When justices like the five men rendering the majority opinion play small ball with the First Amendment they create something as ludicrous as the objectors to Spencer's library. In effect, corporations are granted the same religious freedoms as the rest of us mere mortals. The four dissenting justices, one male and three females ruling on what is essentially an issue of women's health care, see the slippery slope that this decision creates. By deferring to a mindless literalism the Court has abdicated its responsibility to interpret the law in an era of partisan division and ideological jousting. Instead of allowing the First Amendment to be the framework for civil debate, the Court took the easy way out and made the Amendment a club instead of a gavel.
|2014 Supreme Court of the United States|
This curse of literalism is an increasingly destructive force in American society, whether it is those who believe in inerrant scripture, be it Bible or Koran, or those who take centuries-old constitutional phrases and lock them up, ignoring the context in which they were created and through which they can be properly understood.
The gun debate is another example. The Second Amendment reads thusly: "A well regulated Militia, being necessary to the security of a free State, the right of the people to keep and bear Arms, shall not be infringed." It could not be more clear that this Amendment is framed by the experience of the Revolutionary War and pertains to the right of Americans to defend their liberties, something few of us would reject. Never mind that in the year 2014 organizations that call themselves "militias" are more of a threat to our society than a virtue worthy of constitutional protection. Whatever that may be, it is absurd to see gun advocates reading that Amendment with simplistic literalism in arguing that second grade teachers and airline attendants be allowed to pack heat in the conduct of their duties.
Churches of all types and religions of all the world are often guilty of the same kind of adherence to religious texts claiming religious authority by virtue of their inerrancy, thereby draining those texts of their poetic and metaphorical power. Instead, they become books of polity and conduct, often harmless but sometimes leading to grievous acts inimical to the laws of love and acts of social justice they proclaim. Witness, for example, passages in the Book of Leviticus that when literally read led to tragic persecution and incidents of violence and even murder of gays and lesbians over many generations. Nearby passages in the same book of scripture were often ignored because their provisions were inconvenient or unaccepted by the prevailing culture.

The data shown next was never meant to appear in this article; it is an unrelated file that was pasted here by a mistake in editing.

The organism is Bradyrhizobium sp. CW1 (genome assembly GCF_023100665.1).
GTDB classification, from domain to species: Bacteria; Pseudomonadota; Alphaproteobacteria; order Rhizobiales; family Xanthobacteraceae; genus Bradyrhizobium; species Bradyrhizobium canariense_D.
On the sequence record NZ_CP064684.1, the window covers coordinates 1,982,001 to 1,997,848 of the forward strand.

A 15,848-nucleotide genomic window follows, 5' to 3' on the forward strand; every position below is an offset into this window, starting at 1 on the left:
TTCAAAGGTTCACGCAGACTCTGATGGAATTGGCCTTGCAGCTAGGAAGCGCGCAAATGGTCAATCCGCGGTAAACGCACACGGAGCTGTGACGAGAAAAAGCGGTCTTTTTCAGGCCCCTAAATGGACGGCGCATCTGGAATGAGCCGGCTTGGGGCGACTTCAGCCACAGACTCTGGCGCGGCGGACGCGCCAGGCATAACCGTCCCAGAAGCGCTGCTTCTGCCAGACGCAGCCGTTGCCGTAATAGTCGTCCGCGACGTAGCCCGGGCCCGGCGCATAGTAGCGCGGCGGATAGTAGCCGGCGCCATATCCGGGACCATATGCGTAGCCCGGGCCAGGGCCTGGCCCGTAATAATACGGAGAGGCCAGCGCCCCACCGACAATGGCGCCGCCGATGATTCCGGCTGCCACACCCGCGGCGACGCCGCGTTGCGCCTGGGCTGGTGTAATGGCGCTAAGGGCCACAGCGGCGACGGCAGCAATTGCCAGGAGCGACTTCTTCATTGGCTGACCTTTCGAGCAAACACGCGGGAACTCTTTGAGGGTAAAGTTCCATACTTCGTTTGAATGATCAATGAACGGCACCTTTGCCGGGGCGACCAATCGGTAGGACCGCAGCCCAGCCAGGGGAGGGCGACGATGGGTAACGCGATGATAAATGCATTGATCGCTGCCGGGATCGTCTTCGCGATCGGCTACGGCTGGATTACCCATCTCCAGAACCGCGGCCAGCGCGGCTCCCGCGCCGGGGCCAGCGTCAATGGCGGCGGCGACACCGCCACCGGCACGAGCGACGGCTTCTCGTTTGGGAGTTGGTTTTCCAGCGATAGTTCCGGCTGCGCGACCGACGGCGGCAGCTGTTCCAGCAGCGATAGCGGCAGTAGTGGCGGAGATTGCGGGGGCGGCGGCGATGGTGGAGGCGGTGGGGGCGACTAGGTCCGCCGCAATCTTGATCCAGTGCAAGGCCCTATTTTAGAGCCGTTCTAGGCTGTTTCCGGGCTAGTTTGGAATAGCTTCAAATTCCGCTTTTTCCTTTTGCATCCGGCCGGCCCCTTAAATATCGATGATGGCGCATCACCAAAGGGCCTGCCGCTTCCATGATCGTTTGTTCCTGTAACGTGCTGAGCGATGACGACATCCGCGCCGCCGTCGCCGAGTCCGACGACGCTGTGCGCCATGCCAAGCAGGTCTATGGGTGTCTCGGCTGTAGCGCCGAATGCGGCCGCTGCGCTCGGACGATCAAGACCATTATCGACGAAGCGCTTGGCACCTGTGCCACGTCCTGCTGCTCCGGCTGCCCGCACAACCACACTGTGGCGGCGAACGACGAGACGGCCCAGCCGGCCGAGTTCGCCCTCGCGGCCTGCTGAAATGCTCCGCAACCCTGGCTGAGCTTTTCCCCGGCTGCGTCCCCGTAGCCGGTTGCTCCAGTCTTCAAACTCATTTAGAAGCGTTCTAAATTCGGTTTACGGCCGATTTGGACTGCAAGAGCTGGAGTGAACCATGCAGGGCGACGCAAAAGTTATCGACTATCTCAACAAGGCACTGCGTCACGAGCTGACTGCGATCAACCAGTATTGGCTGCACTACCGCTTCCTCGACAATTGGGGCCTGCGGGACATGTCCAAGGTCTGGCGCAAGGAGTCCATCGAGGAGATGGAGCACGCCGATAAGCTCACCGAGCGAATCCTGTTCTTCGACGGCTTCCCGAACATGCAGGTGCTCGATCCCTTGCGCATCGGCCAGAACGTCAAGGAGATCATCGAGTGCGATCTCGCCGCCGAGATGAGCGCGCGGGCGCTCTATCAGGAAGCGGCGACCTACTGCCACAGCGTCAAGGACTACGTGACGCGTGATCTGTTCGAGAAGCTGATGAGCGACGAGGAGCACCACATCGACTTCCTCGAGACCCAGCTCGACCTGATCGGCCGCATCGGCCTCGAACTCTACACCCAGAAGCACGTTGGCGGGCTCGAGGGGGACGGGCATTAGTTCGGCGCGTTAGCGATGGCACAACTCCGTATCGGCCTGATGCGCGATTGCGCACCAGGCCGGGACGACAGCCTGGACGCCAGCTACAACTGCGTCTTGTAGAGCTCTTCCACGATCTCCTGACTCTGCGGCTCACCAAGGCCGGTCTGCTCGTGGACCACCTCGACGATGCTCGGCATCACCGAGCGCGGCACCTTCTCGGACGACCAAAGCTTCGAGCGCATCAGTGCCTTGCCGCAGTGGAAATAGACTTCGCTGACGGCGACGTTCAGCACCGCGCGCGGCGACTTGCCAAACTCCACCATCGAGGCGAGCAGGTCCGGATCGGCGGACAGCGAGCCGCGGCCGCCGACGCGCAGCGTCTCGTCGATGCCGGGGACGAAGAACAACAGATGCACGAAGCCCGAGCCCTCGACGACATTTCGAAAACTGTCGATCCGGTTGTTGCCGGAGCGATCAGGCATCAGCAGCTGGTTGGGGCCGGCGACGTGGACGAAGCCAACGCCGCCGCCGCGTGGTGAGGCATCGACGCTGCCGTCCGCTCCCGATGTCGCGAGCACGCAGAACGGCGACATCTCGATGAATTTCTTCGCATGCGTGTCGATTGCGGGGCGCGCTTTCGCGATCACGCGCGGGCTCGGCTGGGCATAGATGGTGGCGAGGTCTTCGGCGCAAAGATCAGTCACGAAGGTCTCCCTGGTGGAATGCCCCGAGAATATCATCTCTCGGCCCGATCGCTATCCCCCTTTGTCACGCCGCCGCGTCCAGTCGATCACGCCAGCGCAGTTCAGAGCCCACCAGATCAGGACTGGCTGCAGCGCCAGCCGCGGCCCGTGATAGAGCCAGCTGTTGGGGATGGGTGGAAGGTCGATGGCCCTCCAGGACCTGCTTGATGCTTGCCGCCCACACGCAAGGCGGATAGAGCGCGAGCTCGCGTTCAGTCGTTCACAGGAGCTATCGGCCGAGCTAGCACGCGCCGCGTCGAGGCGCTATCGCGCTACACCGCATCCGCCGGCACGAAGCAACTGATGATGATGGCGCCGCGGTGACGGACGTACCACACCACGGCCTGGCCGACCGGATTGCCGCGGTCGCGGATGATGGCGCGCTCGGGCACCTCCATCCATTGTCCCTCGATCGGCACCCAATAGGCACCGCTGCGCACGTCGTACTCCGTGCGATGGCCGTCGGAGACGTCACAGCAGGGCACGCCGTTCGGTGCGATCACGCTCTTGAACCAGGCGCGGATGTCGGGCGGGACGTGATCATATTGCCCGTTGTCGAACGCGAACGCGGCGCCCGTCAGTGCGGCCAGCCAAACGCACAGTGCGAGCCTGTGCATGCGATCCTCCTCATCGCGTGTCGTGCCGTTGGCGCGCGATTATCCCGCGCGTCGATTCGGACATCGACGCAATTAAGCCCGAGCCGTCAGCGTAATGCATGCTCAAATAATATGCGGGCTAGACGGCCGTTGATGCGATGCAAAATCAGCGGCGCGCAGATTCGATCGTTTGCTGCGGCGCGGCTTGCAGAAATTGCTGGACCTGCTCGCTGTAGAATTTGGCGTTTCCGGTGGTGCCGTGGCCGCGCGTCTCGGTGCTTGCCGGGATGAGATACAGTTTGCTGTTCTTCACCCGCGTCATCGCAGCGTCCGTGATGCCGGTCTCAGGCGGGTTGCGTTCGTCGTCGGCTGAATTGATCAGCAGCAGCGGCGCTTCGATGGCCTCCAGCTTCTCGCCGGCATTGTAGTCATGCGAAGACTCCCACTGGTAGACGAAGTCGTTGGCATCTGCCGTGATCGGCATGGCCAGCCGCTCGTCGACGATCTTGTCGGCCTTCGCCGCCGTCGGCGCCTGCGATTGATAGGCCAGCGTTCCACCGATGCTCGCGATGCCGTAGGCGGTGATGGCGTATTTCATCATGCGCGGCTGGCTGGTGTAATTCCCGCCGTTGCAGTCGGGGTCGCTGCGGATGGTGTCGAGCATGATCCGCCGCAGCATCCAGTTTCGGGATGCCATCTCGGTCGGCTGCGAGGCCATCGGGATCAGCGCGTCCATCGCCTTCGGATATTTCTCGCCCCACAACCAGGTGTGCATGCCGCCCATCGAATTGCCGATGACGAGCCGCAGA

Our young man Spencer simply wanted to share his love of reading with his friends when he ran into a buzz saw of silliness fabricated by well-meaning people who could not see beyond the words in a city code book. If the city officials refuse to succumb to public pressure Spencer will tie his library to his house with a rope or come up with some other clever solution. Spencer will be fine; he has learned something that will serve him well in life. l hope he becomes a poet and not a lawyer.
It's the rest of us I'm worried about. The scourge of literalism that afflicts our everyday life will have tragic consequences if it continues unabated. Our pluralistic society cannot flourish, and may indeed flounder and fall, if literal interpretations of widely divergent sources of authority are embraced by many different groups seeking their own visions of America.
Wise counsel comes to us from the Book of 2 Corinthians 3:6 in the Christian Bible where it reads, "The letter kills but the spirit gives life." The words are worthy of thoughtful consideration by preachers and politicians, judges and educators, and by all of us, young and old. Read them, embrace them, use them.
Just don't take them literally.